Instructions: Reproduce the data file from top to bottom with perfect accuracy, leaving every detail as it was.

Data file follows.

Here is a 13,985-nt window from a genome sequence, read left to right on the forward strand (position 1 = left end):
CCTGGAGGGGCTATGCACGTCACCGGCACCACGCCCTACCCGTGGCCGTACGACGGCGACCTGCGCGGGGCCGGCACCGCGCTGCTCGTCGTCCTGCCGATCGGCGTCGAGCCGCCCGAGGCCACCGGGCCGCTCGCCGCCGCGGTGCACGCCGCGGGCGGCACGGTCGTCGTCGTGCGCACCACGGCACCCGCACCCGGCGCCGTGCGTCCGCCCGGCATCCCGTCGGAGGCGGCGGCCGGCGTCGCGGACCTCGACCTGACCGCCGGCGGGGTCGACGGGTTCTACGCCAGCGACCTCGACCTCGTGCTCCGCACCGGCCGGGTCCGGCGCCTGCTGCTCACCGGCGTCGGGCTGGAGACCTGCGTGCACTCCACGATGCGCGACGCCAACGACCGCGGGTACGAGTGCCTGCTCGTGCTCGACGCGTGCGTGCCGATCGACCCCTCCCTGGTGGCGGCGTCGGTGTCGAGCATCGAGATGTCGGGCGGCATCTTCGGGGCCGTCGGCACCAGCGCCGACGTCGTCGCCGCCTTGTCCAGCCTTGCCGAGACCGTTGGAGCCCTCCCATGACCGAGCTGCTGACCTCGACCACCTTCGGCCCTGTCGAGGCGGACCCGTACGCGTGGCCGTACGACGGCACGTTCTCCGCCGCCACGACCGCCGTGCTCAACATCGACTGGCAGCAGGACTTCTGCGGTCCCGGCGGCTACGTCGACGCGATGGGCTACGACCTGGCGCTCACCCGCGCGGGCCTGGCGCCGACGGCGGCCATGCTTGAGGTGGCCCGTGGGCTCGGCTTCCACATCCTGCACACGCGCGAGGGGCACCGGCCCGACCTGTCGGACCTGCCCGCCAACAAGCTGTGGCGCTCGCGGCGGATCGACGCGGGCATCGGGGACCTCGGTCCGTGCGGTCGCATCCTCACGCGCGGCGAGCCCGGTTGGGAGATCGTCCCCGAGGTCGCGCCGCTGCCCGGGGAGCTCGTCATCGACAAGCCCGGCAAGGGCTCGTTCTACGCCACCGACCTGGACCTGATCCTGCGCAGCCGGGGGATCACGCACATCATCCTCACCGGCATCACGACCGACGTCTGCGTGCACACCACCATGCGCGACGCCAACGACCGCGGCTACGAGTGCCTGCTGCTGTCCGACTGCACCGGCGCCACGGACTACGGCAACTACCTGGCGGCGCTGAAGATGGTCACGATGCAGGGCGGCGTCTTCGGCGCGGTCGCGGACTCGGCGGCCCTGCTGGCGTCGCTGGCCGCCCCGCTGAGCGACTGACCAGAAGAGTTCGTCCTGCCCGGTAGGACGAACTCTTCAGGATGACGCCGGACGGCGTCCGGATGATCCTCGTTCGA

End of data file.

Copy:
Here is a 13,985-nt window from a genome sequence, read left to right on the forward strand (position 1 = left end):
CCTGGAGGGGCTATGCACGTCACCGGCACCACGCCCTACCCGTGGCCGTACGACGGCGACCTGCGCGGGGCCGGCACCGCGCTGCTCGTCGTCCTGCCGATCGGCGTCGAGCCGCCCGAGGCCACCGGGCCGCTCGCCGCCGCGGTGCACGCCGCGGGCGGCACGGTCGTCGTCGTGCGCACCACGGCACCCGCACCCGGCGCCGTGCGTCCGCCCGGCATCCCGTCGGAGGCGGCGGCCGGCGTCGCGGACCTCGACCTGACCGCCGGCGGGGTCGACGGGTTCTACGCCAGCGACCTCGACCTCGTGCTCCGCACCGGCCGGGTCCGGCGCCTGCTGCTCACCGGCGTCGGGCTGGAGACCTGCGTGCACTCCACGATGCGCGACGCCAACGACCGCGGGTACGAGTGCCTGCTCGTGCTCGACGCGTGCGTGCCGATCGACCCCTCCCTGGTGGCGGCGTCGGTGTCGAGCATCGAGATGTCGGGCGGCATCTTCGGGGCCGTCGGCACCAGCGCCGACGTCGTCGCCGCCTTGTCCAGCCTTGCCGAGACCGTTGGAGCCCTCCCATGACCGAGCTGCTGACCTCGACCACCTTCGGCCCTGTCGAGGCGGACCCGTACGCGTGGCCGTACGACGGCACGTTCTCCGCCGCCACGACCGCCGTGCTCAACATCGACTGGCAGCAGGACTTCTGCGGTCCCGGCGGCTACGTCGACGCGATGGGCTACGACCTGGCGCTCACCCGCGCGGGCCTGGCGCCGACGGCGGCCATGCTTGAGGTGGCCCGTGGGCTCGGCTTCCACATCCTGCACACGCGCGAGGGGCACCGGCCCGACCTGTCGGACCTGCCCGCCAACAAGCTGTGGCGCTCGCGGCGGATCGACGCGGGCATCGGGGACCTCGGTCCGTGCGGTCGCATCCTCACGCGCGGCGAGCCCGGTTGGGAGATCGTCCCCGAGGTCGCGCCGCTGCCCGGGGAGCTCGTCATCGACAAGCCCGGCAAGGGCTCGTTCTACGCCACCGACCTGGACCTGATCCTGCGCAGCCGGGGGATCACGCACATCATCCTCACCGGCATCACGACCGACGTCTGCGTGCACACCACCATGCGCGACGCCAACGACCGCGGCTACGAGTGCCTGCTGCTGTCCGACTGCACCGGCGCCACGGACTACGGCAACTACCTGGCGGCGCTGAAGATGGTCACGATGCAGGGCGGCGTCTTCGGCGCGGTCGCGGACTCGGCGGCCCTGCTGGCGTCGCTGGCCGCCCCGCTGAGCGACTGACCAGAAGAGTTCGTCCTGCCCGGTAGGACGAACTCTTCAGGATGACGCCGGACGGCGTCCGGATGATCCTCGTTCGA